Could YOU pass the M.R. James test?

Could YOU pass the M.R. James test? The renowned writer’s spine-tingling ghost stories will summon the spirits of Christmas past… if you let him! A nervous HORATIO CLARE attempts a spooky supernatural challenge

Christmastide is the time of spirits, when the veils between reality and the Otherworld are thin, or so the ancients believed. The perfect moment, then, to take a ghostly challenge.

Before the miracle of the child born to take away the sins of the world and the coming of Christianity to Britain, celebrations blazed here in Norse yule-log fires, symbolising the return journey of the sun. In the freezing woods of the Celtic solstice, the Oak King of light vanquished the Holly King of darkness.

Beyond that antique firelight (and beyond our lighted windows and decorations today), strange presences move in the shadows. They are the old souls of the magic of Christmas, and we have always answered them with stories — the spookier the better.

The spirits descend to us through the ghostly visitors of Charles Dickens’ A Christmas Carol: they manifest in that gleeful prickle, half-terror, half-delight, that signals the presence of mystery beyond the world that we know.

A nervous Horatio Clare (pictured) attempts a spooky supernatural challenge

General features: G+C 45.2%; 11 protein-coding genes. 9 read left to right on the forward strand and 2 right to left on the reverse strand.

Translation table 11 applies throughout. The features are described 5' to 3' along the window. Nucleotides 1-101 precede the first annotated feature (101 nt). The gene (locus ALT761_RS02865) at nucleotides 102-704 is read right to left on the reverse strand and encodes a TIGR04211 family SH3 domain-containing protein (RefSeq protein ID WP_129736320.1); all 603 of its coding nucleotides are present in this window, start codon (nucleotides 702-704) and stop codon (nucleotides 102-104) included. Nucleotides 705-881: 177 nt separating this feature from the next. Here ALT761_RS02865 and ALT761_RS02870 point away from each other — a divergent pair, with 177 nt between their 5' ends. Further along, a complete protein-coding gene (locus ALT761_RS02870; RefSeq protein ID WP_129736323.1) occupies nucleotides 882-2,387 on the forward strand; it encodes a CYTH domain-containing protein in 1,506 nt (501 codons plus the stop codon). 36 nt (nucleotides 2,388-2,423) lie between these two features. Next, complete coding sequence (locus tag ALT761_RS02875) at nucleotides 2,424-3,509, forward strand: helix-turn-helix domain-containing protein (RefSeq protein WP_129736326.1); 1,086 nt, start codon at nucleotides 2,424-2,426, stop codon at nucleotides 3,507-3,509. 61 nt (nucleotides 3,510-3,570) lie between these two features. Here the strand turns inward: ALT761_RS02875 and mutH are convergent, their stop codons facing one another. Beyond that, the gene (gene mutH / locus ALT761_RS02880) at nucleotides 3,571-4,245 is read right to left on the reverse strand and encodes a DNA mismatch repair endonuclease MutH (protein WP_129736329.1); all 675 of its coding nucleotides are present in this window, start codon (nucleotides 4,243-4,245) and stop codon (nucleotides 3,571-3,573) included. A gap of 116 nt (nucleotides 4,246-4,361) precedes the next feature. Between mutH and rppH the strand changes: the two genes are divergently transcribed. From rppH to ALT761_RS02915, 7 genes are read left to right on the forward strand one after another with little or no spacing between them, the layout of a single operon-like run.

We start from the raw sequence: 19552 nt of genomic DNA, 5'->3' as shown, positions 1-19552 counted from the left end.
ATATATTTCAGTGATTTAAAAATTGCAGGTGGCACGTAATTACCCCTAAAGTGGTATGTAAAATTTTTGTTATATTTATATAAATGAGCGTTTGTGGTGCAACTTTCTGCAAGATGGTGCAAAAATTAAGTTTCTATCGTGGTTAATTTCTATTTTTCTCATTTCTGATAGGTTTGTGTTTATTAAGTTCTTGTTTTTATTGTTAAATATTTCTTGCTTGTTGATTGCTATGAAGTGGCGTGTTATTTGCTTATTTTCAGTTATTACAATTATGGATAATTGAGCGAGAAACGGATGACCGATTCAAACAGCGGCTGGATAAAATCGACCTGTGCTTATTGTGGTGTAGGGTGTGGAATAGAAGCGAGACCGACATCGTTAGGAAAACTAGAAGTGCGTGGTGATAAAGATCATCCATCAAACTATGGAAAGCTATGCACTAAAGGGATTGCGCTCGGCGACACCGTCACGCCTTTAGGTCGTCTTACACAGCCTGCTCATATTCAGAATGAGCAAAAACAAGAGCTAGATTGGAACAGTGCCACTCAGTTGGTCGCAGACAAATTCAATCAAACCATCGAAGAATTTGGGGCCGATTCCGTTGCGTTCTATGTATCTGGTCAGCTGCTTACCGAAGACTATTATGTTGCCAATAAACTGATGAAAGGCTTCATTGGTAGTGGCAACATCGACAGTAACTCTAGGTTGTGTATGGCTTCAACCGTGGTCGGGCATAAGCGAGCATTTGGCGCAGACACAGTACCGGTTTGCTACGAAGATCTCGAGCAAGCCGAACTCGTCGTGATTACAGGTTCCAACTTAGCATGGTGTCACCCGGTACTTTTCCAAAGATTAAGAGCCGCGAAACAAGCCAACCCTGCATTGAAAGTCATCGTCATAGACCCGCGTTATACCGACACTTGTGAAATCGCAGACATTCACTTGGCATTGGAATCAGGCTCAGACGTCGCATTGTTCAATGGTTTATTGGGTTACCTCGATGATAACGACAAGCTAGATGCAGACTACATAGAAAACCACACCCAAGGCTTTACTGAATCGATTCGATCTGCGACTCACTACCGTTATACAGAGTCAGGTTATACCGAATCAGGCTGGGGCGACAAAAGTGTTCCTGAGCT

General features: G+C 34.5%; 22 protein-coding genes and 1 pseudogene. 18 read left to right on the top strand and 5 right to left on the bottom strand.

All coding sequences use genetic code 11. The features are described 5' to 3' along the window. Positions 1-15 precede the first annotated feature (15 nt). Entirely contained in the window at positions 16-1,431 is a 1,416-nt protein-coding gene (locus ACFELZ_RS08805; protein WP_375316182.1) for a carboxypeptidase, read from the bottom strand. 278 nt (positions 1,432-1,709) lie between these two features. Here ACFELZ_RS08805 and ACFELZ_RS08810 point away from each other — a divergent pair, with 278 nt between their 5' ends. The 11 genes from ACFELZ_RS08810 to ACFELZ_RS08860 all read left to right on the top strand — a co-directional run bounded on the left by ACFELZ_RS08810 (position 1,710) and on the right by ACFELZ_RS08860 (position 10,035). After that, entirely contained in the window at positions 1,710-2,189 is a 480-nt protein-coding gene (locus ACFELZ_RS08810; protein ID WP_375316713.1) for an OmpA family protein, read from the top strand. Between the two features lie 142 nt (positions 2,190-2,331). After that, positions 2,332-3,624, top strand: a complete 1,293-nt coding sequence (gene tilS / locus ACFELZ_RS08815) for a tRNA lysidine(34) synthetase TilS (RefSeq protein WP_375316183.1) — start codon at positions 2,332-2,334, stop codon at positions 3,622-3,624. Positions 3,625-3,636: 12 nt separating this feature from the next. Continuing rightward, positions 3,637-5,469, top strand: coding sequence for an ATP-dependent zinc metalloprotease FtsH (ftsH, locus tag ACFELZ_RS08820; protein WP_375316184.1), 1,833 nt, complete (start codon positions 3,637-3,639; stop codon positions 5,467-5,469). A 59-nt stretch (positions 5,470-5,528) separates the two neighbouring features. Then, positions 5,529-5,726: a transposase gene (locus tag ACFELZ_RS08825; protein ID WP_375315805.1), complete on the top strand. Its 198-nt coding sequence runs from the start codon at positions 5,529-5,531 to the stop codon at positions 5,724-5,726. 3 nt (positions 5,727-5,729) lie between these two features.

And now I am wondering if ghosts and spirits are gathering in the icy dark outside as I prepare to take a test that guarantees to give you goosebumps.

I am about to place myself in the power of a master haunter, the English author and medieval scholar M. R. James (1862-1936) — a writer who can put shivers into a sunny day.

Since I was a child I have avoided scary films, chilling tales and ghost stories. In the face of actual danger, I tend to be calm, but the supernatural makes me as jumpy as a cat.

The rules of the ‘M. R. James Test’ are simple. You must read one of his ghost stories by the light of a single candle in a deserted house in an empty room, with your back to an open door.

You fail the challenge if you get so unnerved that you have to turn around and look over your shoulder.

And so I begin. The spirits of our old house in West Yorkshire seem to gather around my flickering candle. Outside, among black rocks and crags, the night is alive with the rush and mutter of the nearby beck. Water and rock are the only great powers here, I have always thought — or are they?

We live in a wooded valley, owl-haunted, criss-crossed by ancient paths and overlooked by the brows of the Pennines.

My family have always found this an easy and kind old house, but tonight I am alone.

English author and medieval scholar M. R. James (1862-1936) — a writer who can put shivers into a sunny day

The boiler makes a comforting murmur — I switch it off. The house is suddenly still.